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practicalities of how to make such comparisons in a systematic way and the limitations inherent in systematic prediction software may limit the usefulness of this approach, as may the important fact that small changes in chemical structure can result in major changes in physiological activity.


GUIDING PRINCIPLE: Dietary supplement ingredients that are endogenous substances or may be structurally or functionally related to endogenous substances should be evaluated to determine if their activities are likely to lead to serious effects. Considerations should include the ingredient’s ability to raise the steady-state concentration of biologically active metabolites in tissues and whether the effect of such increases is linked to a serious health effect.

A number of dietary supplement ingredients may be structurally or functionally related to endogenous substances. Such substances include hormones, metabolites and their precursors, and ingredients created as mimetics of these substances (see Table 6-2 for examples). Any safety issues of ingredients related to endogenous substances are based on the extent to which the ingredient’s similarity to an endogenous substance alters homeostasis. Concern about one of these ingredients is warranted when certain characteristics or qualities are present, as discussed below.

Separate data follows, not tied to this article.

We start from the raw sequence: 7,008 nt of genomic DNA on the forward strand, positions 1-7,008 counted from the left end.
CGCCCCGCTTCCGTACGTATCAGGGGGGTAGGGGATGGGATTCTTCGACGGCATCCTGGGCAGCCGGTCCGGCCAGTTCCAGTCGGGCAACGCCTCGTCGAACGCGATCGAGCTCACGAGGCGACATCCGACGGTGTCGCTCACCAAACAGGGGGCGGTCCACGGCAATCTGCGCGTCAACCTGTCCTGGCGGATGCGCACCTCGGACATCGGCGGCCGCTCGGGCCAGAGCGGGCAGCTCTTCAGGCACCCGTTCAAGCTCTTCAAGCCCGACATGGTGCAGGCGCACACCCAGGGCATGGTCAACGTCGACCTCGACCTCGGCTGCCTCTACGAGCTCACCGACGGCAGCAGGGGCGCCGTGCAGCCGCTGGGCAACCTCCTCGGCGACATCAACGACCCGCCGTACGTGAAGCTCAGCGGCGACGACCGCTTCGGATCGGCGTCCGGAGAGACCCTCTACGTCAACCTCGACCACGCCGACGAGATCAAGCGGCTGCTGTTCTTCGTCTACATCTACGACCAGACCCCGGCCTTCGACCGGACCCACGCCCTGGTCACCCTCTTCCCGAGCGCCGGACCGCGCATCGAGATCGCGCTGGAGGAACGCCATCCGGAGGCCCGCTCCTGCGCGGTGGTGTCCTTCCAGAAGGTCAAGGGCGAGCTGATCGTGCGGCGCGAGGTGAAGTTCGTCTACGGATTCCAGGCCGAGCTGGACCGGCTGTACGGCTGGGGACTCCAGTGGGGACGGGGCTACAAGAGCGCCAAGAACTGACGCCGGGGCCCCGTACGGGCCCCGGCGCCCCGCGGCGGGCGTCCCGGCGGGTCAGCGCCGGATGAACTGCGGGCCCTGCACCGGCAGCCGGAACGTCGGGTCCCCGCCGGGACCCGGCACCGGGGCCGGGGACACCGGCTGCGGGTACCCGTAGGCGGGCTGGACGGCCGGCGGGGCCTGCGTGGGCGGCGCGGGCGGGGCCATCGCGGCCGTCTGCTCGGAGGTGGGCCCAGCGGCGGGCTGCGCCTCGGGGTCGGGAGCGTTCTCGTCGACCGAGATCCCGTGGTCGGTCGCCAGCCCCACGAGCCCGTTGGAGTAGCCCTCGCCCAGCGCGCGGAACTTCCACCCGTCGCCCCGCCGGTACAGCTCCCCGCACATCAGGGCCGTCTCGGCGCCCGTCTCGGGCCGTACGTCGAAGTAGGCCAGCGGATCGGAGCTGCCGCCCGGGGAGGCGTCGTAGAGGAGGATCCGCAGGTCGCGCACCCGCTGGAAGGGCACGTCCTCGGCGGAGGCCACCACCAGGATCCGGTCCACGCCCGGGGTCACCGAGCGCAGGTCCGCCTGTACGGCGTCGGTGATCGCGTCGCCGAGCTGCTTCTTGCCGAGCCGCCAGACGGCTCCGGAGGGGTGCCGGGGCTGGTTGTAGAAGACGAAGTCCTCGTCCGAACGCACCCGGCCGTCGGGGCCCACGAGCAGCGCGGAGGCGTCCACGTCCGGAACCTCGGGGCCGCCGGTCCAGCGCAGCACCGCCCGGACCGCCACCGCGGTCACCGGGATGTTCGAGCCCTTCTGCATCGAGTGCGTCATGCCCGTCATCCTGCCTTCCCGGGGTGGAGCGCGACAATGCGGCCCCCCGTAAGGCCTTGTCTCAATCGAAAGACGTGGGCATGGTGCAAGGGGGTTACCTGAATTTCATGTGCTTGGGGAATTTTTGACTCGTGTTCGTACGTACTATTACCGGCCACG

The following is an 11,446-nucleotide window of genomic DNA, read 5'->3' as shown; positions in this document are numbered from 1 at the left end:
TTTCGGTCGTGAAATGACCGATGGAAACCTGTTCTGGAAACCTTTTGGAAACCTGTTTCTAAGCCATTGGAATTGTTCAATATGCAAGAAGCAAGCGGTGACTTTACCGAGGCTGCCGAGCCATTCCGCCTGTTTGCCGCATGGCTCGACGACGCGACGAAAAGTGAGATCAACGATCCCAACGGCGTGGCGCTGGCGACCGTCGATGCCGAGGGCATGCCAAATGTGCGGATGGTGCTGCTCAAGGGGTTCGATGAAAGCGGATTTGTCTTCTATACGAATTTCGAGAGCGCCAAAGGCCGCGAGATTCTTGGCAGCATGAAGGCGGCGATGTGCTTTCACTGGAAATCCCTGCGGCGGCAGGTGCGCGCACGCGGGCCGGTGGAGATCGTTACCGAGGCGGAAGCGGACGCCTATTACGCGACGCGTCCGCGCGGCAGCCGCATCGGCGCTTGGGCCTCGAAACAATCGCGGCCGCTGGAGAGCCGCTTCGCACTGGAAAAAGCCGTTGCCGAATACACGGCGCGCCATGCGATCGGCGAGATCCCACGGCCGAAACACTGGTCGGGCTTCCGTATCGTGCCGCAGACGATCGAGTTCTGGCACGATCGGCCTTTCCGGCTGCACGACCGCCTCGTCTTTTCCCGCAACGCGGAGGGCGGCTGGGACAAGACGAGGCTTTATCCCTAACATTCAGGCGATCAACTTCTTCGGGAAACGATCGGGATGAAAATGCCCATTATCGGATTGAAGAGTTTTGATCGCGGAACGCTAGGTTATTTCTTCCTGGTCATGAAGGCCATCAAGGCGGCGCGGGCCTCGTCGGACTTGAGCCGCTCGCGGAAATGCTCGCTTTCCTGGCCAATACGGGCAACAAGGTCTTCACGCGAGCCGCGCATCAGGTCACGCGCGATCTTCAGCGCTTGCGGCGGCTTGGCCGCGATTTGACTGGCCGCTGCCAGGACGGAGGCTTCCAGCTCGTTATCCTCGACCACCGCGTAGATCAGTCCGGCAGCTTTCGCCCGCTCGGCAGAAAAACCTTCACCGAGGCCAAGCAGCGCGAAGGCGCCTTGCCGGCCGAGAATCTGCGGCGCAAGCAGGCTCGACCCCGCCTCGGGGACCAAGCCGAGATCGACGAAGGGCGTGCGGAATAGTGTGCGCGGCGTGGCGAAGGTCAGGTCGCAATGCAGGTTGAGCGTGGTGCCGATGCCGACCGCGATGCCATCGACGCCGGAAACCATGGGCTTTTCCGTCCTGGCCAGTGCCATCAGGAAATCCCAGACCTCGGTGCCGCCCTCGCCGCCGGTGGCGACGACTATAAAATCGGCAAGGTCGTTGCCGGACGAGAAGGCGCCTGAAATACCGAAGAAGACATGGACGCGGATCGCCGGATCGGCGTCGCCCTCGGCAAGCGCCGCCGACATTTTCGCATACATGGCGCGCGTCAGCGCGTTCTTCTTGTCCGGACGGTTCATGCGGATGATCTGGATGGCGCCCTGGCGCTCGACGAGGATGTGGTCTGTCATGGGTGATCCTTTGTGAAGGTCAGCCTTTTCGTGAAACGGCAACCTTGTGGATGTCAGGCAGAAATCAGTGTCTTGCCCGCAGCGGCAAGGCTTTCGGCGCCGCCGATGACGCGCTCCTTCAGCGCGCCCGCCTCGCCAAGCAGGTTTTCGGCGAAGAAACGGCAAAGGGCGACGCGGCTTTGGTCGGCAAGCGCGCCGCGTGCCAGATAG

Relevant Characteristics

Physiologically relevant amount of ingredient ingested: It is important to consider whether the ingredient is delivered to potential sites of action at a concentration that is physiologically relevant. For example, a supplement ingredient ingested at an amount that is clearly a small fraction of the amount typically provided in the diet is less likely to pose a risk because the likelihood of physiological impact is low.

Concentration at the site of action that can cause harm: The next consideration is whether the substance reaches the site of action at a concentration that can cause harm, which is largely determined by the substance’s bioavailability, rate of metabolism, and excretion. For example, dietary supplement ingredients for which evidence suggests negligible uptake from the gastrointestinal tract would be unlikely to pose a risk beyond local effects, such as gastrointestinal upset. In contrast, ingredients that may result in concentrations of endogenous substances above the normal

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